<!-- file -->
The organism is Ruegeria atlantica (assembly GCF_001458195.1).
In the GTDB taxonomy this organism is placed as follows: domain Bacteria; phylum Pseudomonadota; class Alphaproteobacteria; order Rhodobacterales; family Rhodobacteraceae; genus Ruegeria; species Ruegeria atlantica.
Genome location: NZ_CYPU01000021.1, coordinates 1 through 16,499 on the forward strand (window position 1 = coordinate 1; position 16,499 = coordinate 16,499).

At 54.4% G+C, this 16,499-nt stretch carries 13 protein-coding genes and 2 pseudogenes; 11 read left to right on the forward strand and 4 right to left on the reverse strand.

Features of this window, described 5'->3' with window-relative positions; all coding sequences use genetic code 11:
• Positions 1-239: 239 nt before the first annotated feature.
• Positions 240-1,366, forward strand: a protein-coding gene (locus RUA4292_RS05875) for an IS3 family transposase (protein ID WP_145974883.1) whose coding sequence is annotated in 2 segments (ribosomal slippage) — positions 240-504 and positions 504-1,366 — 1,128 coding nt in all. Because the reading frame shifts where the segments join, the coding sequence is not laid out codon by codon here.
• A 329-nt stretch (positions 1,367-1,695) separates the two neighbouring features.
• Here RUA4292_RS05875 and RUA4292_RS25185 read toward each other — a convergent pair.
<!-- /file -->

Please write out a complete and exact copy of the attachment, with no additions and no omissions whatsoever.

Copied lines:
The organism is Ruegeria atlantica (assembly GCF_001458195.1).
In the GTDB taxonomy this organism is placed as follows: domain Bacteria; phylum Pseudomonadota; class Alphaproteobacteria; order Rhodobacterales; family Rhodobacteraceae; genus Ruegeria; species Ruegeria atlantica.
Genome location: NZ_CYPU01000021.1, coordinates 1 through 16,499 on the forward strand (window position 1 = coordinate 1; position 16,499 = coordinate 16,499).

At 54.4% G+C, this 16,499-nt stretch carries 13 protein-coding genes and 2 pseudogenes; 11 read left to right on the forward strand and 4 right to left on the reverse strand.

Features of this window, described 5'->3' with window-relative positions; all coding sequences use genetic code 11:
• Positions 1-239: 239 nt before the first annotated feature.
• Positions 240-1,366, forward strand: a protein-coding gene (locus RUA4292_RS05875) for an IS3 family transposase (protein ID WP_145974883.1) whose coding sequence is annotated in 2 segments (ribosomal slippage) — positions 240-504 and positions 504-1,366 — 1,128 coding nt in all. Because the reading frame shifts where the segments join, the coding sequence is not laid out codon by codon here.
• A 329-nt stretch (positions 1,367-1,695) separates the two neighbouring features.
• Here RUA4292_RS05875 and RUA4292_RS25185 read toward each other — a convergent pair.